To be part of a community which lives simply and is filled with joy, blessing, and purpose.
To foster community through listening, reflecting, communicating, encouraging and serving.
To live a joyful, present and authentic life that is filled with blessing, encouragement and service to others.
Most of my adult life I have struggled with the difference between Purpose, Mission and Vision. It seemed important to me to work out what mine are, but how can I do that if I can’t discern the difference between the three?
This spring I joined a group of half a dozen earnest men to talk about Purpose, Mission and Vision. Our leader Tim suggested that we could think of the three words as follows: Purpose is your “Why?’, as in “Why are you here?”. Mission is your means of getting to your destination. The engine that propels you. The “How”, if you will. And Vision is the “What”, as in “What does your destination look like?”.
A key learning for me is that we tend to start with What because it’s tangible and easier to grasp. We then work our way to How, and hopefully reverse-engineer our Why. And of course that would be backwards. We should start with our Why and work through our core values. Once we are confident that we have crafted our Purpose then our Mission and Vision follow naturally.
I will share my Purpose, Mission and Vision in the next three posts. They are far from perfect, but I think they do sound like me.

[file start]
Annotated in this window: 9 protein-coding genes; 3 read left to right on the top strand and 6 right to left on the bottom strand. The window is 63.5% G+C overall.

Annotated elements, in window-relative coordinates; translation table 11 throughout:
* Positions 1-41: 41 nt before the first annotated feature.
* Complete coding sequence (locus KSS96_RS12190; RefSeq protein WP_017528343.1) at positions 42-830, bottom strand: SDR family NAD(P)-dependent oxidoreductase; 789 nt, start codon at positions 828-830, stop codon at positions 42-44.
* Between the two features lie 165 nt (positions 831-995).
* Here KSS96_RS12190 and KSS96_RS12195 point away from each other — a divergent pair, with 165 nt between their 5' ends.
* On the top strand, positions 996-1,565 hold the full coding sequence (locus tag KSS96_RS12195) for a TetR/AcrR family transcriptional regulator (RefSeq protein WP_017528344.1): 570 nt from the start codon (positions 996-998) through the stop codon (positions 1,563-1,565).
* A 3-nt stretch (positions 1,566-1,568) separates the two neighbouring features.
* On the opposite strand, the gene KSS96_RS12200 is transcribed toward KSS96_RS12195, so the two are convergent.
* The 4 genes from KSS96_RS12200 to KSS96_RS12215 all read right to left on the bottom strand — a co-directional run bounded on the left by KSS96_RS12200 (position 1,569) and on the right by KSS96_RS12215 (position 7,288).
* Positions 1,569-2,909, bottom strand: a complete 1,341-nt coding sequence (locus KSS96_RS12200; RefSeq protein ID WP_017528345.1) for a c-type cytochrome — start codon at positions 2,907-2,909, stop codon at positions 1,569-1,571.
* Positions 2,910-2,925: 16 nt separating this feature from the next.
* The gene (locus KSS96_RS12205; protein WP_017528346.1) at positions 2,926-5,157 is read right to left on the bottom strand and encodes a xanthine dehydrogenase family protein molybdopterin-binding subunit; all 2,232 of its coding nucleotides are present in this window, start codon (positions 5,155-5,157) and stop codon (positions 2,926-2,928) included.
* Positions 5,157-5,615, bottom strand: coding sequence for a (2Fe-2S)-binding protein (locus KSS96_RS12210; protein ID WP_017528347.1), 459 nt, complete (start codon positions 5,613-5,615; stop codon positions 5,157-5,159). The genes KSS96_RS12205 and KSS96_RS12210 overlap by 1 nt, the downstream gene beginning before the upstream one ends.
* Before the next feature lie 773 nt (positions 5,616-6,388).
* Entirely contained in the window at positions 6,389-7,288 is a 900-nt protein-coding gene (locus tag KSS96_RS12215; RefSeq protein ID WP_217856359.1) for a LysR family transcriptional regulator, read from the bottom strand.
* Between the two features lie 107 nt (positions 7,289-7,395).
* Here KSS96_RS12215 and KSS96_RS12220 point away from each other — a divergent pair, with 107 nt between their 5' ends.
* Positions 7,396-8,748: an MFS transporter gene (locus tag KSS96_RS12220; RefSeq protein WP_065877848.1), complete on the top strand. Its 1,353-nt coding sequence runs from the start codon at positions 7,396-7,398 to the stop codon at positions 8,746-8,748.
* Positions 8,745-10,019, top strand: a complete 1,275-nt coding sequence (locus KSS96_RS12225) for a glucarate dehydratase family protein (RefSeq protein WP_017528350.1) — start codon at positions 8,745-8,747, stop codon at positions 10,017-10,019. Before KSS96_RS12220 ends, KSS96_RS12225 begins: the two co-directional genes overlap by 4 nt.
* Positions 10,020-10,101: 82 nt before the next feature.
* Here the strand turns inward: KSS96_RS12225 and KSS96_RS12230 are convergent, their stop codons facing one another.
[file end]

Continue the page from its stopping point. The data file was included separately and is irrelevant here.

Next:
If you’re not proud of it, don’t serve it.
If you can’t do a good job, don’t take it on.
If it’s going to distract you from the work that truly matters, pass.
If you don’t know why they want you to do this, ask.
If you need to hide it from your mom, reconsider.
If it benefits you but not the people you care about, decline.
If you’re going along with the crowd, that’s not enough.
If it creates a habit that costs you in the long run, don’t start.
If it doesn’t move you forward, hesitate then walk away.
The short run always seems urgent, and a moment where compromise feels appropriate. But in the long run, it’s the good ‘no’s that we remember.
On the other hand, there’s an imperative to say “yes.” Say yes and build something that matters.
by Seth Godin
Important advice, but included here for my remembrance. My kids haven’t inherited my chronic amiabilitis. They already know how to say no.
“I like walking because it is slow, and I suspect that the mind, like the feet, works at three miles an hour. If this is so, then modern life is moving faster than the speed of thought, or of thoughtfulness.”
I have always “felt” this to be true, but I have had neither the wisdom nor the eloquence to put it into words. It makes sense to me that living, working, and making decisions at light-speed comes at a cost. Only time will tell at what cost.
Wanderlust – A History of Walking, Rebecca Solnit
Some T-I-C* notes on writing a “How To” Blog Post about creative endeavours.
“I travelled to Normandy and to Brittany. I took pictures of Paris and I understood that I wasn’t interested in just any landscape, that in fact I was incapable of photographing the ‘beautiful’ French countryside. It was only in Lorraine, where the new steelworks had greatly transformed the region, that I really started taking photographs. I realized that it was precisely with this kind of landscape, transformed by contemporary men, that I felt a true affinity.”
That’s my kind of photographer.